Mahindra Finance in talks to raise $300 million via masala bonds

Mahindra Finance, a rural focussed non-banking financial company (NBFC), provides auto loans mainly for buying tractors, utility vehicles and cars. Photo: Bloomberg

Mahindra and Mahindra Financial Services Ltd (Mahindra Finance) is in talks to raise as much as $300 million via masala bonds, according to two people directly aware of the company’s discussions with potential lenders.

Masala bonds are rupee-denominated offshore bonds sold to foreign investors and settled in dollars, unlike debt raised in foreign currency which are vulnerable to exchange rate fluctuations.

According to the persons cited above, who spoke on condition of anonymity the bonds will be placed in two tranches and will mature in five years and seven years, respectively.

Mahindra Finance, a rural focussed non-banking financial company (NBFC), provides auto loans mainly for buying tractors, utility vehicles and cars. India’s largest tractor and utility vehicle manufacturer, Mahindra and Mahindra Ltd, holds 51.2% stake in Mahindra Finance.

A spokesperson for Mahindra Finance declined to comment on its fundraising plans.

The plan to raise debt through the masala bonds route follows the company’s equity fundraise last year.

In December, Mahindra Finance raised Rs1,056 crore through qualified institutional placements (QIP).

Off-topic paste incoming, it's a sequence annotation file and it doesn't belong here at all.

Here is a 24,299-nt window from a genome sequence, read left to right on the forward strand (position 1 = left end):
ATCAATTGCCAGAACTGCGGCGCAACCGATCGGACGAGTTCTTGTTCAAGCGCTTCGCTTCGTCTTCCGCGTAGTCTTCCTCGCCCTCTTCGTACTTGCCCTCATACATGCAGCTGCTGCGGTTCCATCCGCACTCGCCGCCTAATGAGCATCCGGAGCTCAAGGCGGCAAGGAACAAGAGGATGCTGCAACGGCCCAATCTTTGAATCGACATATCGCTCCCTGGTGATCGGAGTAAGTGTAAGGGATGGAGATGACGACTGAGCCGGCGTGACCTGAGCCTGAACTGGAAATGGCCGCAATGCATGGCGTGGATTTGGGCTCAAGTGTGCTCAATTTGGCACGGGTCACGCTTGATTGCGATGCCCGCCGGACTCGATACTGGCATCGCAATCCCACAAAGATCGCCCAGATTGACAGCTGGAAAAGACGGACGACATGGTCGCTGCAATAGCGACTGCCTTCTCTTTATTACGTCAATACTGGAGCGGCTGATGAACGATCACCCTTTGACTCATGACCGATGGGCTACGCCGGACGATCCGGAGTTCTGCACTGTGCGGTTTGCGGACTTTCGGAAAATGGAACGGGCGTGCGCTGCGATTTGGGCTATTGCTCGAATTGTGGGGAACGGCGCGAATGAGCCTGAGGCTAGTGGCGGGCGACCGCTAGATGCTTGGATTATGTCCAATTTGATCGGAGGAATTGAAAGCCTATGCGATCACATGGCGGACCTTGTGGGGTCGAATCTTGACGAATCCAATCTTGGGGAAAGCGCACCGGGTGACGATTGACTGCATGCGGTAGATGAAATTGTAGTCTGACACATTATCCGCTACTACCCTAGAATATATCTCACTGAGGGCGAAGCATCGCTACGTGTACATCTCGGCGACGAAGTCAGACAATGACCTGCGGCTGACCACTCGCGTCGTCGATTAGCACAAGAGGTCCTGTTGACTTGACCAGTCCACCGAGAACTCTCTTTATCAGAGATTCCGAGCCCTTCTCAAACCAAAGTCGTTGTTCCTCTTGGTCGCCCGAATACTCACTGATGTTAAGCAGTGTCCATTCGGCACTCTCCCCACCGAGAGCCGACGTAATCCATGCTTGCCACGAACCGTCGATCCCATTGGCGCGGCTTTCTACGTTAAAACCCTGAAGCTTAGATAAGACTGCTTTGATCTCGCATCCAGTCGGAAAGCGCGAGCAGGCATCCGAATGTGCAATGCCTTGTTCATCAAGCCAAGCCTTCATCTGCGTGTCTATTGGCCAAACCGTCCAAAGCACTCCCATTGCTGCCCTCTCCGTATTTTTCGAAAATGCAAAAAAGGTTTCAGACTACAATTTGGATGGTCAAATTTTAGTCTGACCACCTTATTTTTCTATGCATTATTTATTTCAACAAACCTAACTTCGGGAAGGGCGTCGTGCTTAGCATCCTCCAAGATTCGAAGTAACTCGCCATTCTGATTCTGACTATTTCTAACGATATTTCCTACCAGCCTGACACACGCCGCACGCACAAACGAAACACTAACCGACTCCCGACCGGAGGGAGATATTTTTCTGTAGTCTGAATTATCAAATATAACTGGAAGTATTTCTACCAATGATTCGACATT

QIP is a capital-raising tool through which listed companies can sell equity shares, fully and partly convertible debentures, or any securities other than warrants that are convertible into stocks, to a qualified institutional buyer.

Reasons for the masala bond sale were not immediately known. In an interview in December 2017, Ramesh Iyer, vice-chairman and managing director of Mahindra Finance, had said the company was open to evaluating acquisition opportunities.

The plan to raise debt comes after a strong turnaround in its financial performance.

For the third quarter this financial year, Mahindra Finance posted a consolidated net profit of Rs365 crore as against a net profit of Rs12 crore during the corresponding period last year. The sharp growth in profit was led by improvement in rural cash flows and a consequent drop in loan provisions and write-offs. Consolidated total income rose 26% to Rs2,195 crore from Rs 1,748 crore.

Provisions and write-offs fell to Rs223 crore during the quarter from Rs442 crore a year ago. In the past one year, several lenders have raised funds through both equity and debt routes to expand their loan books.

In October, PNB Housing Finance Ltd, a housing finance company sponsored by state-owned lender Punjab National Bank and backed by private equity investor Carlyle Group, raised close to $1 billion by selling masala bonds. In September 2016, Indiabulls Housing Finance Ltd raised Rs1,330 crore by issuing its first masala bonds to overseas investors, to fund its housing finance business, particularly loans in the affordable home segment.

Earlier in March 2017, Housing Development Finance Corp. Ltd raised about $504 million (about Rs3,300 crore) through masala bonds to fund business expansion.

Other lenders that have raised funds through the masala bond route in the recent times include Shriram Transport Finance Ltd and Cholamandalam Investment and Finance Co. Ltd.

On Wednesday, shares of Mahindra Finance fell 1.62% to close at Rs438.6 on the BSE, while the benchmark Sensex lost 0.88% to close at 34,757.16.